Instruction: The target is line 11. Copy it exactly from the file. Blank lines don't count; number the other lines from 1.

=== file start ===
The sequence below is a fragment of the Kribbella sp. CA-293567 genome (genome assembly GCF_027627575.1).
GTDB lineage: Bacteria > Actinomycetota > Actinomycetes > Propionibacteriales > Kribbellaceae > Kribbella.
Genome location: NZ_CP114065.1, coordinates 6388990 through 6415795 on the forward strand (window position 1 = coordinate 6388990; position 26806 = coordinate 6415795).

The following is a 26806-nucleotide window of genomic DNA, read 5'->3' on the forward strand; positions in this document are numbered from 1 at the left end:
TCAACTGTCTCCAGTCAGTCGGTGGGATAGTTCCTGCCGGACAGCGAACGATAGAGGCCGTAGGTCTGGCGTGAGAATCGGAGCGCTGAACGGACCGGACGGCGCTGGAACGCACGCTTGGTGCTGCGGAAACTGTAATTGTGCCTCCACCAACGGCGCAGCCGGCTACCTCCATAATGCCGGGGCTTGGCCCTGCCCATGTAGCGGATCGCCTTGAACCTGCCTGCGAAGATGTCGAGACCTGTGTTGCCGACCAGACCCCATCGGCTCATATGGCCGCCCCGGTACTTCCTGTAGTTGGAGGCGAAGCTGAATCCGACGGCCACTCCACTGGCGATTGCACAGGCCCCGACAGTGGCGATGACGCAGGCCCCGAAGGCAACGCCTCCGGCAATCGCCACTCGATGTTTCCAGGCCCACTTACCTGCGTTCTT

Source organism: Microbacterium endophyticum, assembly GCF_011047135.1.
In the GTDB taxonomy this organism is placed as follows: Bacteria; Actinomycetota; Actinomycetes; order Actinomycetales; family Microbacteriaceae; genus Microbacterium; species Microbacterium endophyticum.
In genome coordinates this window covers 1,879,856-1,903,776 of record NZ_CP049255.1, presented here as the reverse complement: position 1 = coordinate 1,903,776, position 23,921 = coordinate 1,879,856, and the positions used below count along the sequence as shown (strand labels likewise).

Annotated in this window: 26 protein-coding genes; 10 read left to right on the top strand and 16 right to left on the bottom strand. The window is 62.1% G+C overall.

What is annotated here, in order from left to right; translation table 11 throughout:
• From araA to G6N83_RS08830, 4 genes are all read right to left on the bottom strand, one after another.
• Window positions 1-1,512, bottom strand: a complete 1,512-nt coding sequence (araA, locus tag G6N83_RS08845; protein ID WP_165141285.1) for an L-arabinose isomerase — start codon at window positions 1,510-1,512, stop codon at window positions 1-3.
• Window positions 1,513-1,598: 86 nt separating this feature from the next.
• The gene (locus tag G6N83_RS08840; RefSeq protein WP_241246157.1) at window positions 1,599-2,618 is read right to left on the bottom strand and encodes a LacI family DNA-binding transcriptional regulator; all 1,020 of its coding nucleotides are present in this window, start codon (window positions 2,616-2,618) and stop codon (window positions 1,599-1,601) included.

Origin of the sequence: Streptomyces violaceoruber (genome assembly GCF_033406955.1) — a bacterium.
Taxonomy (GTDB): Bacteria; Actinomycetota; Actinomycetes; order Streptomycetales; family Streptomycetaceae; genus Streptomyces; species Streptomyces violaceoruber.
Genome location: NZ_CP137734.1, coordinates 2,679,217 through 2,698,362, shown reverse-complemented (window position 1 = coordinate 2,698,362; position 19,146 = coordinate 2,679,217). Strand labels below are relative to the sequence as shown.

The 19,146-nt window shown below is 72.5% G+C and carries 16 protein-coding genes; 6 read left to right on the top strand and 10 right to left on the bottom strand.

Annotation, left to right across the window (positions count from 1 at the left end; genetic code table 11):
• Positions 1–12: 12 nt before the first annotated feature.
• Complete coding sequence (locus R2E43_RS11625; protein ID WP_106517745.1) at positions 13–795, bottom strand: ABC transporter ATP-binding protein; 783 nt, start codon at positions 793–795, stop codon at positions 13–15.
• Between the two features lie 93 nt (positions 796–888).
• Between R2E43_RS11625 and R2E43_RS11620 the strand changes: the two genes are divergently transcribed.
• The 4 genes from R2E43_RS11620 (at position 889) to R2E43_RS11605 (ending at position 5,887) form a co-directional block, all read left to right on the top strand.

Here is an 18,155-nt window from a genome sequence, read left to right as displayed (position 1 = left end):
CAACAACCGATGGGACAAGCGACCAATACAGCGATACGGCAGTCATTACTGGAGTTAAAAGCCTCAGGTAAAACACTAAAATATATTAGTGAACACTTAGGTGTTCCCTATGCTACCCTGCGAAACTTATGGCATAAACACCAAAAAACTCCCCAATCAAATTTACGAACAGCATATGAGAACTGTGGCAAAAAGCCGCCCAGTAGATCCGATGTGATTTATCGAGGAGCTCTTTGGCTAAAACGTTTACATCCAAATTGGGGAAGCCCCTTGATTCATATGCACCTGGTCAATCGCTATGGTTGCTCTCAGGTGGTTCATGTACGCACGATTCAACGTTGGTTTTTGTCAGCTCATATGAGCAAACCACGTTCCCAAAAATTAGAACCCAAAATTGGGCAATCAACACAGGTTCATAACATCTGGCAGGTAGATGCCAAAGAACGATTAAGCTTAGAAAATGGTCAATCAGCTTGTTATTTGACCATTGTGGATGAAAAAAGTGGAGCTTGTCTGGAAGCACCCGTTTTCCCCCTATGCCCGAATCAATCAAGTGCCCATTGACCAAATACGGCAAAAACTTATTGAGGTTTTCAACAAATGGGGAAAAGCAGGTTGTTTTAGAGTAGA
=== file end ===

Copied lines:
• From araA to G6N83_RS08830, 4 genes are all read right to left on the bottom strand, one after another.